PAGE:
City of Intrigues
And then I said:
“The fight against corruption is and remains one of the
In an earlier post, I referred to Prague as a ‘city of ghosts‘, and indeed there are tales a-plenty of hauntings and apparitions in the Czech capital. Equally, however, it is a city of intrigue – not just at the Cold War level of spies and shady arms deals with Omnipol, or within the 9/11 investigation and ‘War on Terror’, but also at a more human and more personal level.
Take Clive and Katka (not their real names), for example, to all appearances a model couple. Tall, good looking and affable, Clive was an English executive with a minor multinational, on a long-term placement in Prague. Katka was a stunningly attractive market analyst rapidly rising through the ranks at a major Czech bank. They had met and married some time before I and my Czech wife moved in to an apartment in the same building as theirs; having various things in common we became friends quite quickly.
One unusual feature of Clive and Katka’s relationship was that their offices were on opposite sides of the same street in central Prague, with the result that they could literally wave to each other during their working days. Why, under those circumstances, anyone would decide that embarking on an affair with their secretary was a good idea is beyond me, but this is, alas, what Clive did – but the tale doesn’t end as one might expect. Clive and his secretary went to great lengths to keep their relationship secret not only from their partners, but also from their colleagues – no getting caught in the stationery cupboard or by an indiscretion seen through the window for them!
No, Clive’s fall came one fateful day when, having overslept after a ‘late night project meeting’ and in a rush to return to the office, he picked up the wrong mobile phone from the kitchen table… and Katka picked up his identical phone a few minutes later, without realising. When an SMS arrived shortly afterwards, she looked at it automatically, but hadn’t been expecting it to say words to the effect of “hey big boy, last night was great, let’s do it again on Thursday!”. Katka didn’t get mad, she got even, calling the sender and suggesting that they have lunch to talk over what was going on. Apparently the two got on well together; the secretary declaring that it was just a fling and that she had no long-term interest in Clive, Katka decided that she didn’t either, and kicked him out, much to the amusement of his colleagues.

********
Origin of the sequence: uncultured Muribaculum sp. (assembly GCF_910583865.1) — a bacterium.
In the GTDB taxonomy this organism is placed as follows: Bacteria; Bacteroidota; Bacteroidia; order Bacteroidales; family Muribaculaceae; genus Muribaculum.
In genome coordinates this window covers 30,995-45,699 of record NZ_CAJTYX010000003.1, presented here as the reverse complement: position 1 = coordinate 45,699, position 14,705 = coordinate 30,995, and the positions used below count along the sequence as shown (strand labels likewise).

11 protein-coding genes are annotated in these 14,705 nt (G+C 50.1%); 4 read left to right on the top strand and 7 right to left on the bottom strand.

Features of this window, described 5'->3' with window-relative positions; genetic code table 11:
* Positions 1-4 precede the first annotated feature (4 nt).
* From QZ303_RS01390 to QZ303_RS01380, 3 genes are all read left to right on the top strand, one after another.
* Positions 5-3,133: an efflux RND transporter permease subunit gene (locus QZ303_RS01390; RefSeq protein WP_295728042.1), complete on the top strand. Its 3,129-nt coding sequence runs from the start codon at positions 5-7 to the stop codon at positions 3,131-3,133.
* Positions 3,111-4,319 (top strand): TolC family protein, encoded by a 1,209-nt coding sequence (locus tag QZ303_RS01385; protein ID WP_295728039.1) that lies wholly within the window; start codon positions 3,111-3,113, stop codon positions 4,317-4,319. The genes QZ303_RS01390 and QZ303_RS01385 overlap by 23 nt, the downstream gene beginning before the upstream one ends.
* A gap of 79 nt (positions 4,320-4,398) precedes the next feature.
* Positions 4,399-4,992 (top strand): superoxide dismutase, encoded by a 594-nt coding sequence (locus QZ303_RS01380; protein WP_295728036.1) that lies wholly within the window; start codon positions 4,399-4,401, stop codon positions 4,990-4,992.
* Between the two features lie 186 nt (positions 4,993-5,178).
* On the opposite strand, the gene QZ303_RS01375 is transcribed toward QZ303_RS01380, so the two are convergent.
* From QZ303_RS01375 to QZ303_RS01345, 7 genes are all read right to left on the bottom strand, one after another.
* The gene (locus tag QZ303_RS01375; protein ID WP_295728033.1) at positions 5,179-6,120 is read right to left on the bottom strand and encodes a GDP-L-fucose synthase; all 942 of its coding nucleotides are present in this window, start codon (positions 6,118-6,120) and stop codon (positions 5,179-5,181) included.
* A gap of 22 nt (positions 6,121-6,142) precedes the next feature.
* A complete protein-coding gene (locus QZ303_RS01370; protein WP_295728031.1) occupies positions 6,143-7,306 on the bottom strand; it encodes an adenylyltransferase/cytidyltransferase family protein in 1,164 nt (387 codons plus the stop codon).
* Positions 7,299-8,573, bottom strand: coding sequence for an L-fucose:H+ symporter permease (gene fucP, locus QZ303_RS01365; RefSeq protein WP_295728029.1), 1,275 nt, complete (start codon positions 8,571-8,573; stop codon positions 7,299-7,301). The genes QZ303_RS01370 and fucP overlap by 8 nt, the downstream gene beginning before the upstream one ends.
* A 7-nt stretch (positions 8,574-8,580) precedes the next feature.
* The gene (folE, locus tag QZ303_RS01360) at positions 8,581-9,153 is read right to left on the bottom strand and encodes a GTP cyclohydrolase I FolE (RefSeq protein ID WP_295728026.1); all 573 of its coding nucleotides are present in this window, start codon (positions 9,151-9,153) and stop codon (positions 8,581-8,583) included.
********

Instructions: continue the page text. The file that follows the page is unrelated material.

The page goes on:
Fast forward to 2013, and a similar scandal engulfed the Czech political scene. In June that year, police raids uncovered millions of dollars in currency and gold bullion of ‘suspicious origin’ during raids on aides, political contacts and lobbyists linked to then Prime Minister Petr Nečas. One of those subsequently accused of misconduct was Jana Nagyová, his chief of staff and close confidante – very close indeed, apparently, as she was also outed as the PM’s mistress, and charged with using military intelligence to keep tabs on the PM’s wife to make sure they weren’t caught out. Petr Nečas, who had come to power promising to clamp down on corruption in public life (see picture), was compelled to resign; he later married Ms Nagyová. The latter was found guilty of this gross abuse of office earlier this year, but received only a suspended prison sentence. A ringing endorsement of the anti-corruption drive, or of the seriousness of the courts, this was not.
Neither, however, does it say much about the level of fidelity in Czech marriages; a Pew survey in 2013 found that 17% of Czechs found infidelity socially acceptable, 5% more than the traditionally liberal French, and this is perhaps reflected in the divorce rate, which has hovered at around 50% for many years – five of the Czech Republic’s ten former prime ministers are divorcees, which means that in this at least they are truly representative of their constituencies!
So as you wander through the streets of this beautiful city, remember that a great deal is going on behind all of those mysterious closed doors…
The Wandering German